‘ Proof’ is made by evidence (Evid.Code, s 190). Evidence means testimony, writings, material objects, or other things presented to the senses that are offered to prove the existence or nonexistence of a fact. (Evid.Code, s 140.) Testimony is received through witnesses. A witness is a person whose declaration under oath is received as evidence for any purpose whether such declaration be made on oral examination or by deposition or by affidavit. (Code Civ.Proc., s 1878.) Statements of counsel not under oath or by way of stipulation or by way of admission are not evidence. (Mills v. Vista Pools, Inc. (1960) 184 Cal.App.2d 668, 672, 7 Cal.Rptr. 545.) The same is true of statements of the defendant not under oath. In short, there is no proof that defendant was advised by or relied upon any agent of the state in the preparation of his demand. Where defendant relies on claimed errors or omissions of state agents to support his jurisdictional argument it is incumbent upon him to produce evidence on the issue sufficient to avoid an adverse ruling. (Evid.Code, s 110.) This he failed to do.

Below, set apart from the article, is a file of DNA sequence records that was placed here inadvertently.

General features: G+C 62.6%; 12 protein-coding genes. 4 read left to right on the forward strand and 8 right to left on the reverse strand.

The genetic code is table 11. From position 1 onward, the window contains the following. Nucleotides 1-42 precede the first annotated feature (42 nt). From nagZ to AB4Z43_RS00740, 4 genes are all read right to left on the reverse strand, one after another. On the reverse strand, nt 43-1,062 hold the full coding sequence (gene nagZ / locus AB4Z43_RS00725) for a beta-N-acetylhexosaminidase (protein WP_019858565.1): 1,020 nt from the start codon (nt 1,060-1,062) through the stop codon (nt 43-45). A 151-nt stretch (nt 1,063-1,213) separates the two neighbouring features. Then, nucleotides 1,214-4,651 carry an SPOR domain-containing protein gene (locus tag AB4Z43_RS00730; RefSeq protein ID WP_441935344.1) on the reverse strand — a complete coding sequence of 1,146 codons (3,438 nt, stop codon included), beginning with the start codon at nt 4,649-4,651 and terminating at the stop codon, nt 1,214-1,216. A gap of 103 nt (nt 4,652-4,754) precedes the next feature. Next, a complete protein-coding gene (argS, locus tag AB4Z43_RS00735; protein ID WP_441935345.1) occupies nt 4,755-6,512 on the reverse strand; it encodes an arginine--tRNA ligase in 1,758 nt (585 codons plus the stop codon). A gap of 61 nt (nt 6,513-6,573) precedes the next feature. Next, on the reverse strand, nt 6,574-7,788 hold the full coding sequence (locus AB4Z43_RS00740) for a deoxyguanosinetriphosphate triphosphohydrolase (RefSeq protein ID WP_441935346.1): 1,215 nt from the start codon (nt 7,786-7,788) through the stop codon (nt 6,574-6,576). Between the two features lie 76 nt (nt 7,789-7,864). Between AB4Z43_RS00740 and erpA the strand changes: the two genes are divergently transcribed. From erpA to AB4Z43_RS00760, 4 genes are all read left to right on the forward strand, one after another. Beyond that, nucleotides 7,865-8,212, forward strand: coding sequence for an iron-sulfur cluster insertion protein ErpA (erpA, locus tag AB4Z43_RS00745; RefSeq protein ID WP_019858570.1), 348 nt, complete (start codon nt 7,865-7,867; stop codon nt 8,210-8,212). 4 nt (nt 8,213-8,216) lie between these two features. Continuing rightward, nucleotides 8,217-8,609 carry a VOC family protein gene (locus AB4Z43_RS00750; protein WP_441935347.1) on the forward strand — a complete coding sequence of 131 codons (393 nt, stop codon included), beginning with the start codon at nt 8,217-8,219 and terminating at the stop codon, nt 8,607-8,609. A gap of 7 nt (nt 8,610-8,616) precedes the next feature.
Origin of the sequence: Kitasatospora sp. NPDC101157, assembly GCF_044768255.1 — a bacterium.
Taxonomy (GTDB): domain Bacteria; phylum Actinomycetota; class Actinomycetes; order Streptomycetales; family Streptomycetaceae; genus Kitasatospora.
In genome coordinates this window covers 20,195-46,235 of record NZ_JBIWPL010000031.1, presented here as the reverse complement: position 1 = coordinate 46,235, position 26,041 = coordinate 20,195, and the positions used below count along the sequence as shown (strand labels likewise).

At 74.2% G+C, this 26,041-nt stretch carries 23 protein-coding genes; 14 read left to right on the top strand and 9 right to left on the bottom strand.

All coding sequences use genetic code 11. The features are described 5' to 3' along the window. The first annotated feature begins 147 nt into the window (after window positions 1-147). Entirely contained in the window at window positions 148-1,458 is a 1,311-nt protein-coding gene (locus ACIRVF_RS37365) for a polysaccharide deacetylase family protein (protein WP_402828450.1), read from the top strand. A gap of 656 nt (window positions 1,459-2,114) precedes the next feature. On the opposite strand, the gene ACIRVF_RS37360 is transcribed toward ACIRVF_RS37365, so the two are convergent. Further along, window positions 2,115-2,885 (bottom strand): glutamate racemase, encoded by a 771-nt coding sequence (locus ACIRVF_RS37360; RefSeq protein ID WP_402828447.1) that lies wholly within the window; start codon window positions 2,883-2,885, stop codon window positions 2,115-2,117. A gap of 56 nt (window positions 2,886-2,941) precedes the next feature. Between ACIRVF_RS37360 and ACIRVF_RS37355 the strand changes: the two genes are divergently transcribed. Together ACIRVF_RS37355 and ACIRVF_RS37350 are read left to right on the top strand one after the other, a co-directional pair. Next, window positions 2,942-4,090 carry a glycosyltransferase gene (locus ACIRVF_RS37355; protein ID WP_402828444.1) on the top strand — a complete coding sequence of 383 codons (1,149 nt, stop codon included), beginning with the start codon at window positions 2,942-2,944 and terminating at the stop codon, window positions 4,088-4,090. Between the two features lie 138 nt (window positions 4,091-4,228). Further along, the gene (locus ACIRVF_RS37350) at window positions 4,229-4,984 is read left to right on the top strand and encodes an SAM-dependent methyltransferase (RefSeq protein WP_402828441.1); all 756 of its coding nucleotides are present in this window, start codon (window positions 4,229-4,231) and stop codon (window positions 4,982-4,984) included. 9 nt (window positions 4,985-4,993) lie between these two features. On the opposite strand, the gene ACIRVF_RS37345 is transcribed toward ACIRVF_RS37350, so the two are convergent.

Defendant's final contention is that the nine-month delay between the Santa Clara County conviction, which constituted the violation, and the revocation hearing deprived him of due process of law. Defendant points to the request for revocation filed by the probation officer with the court and the subsequent placing of a hold against him as demonstrating a sufficiency of information in the authorities to require reasonably prompt action even without a demand therefor by defendant.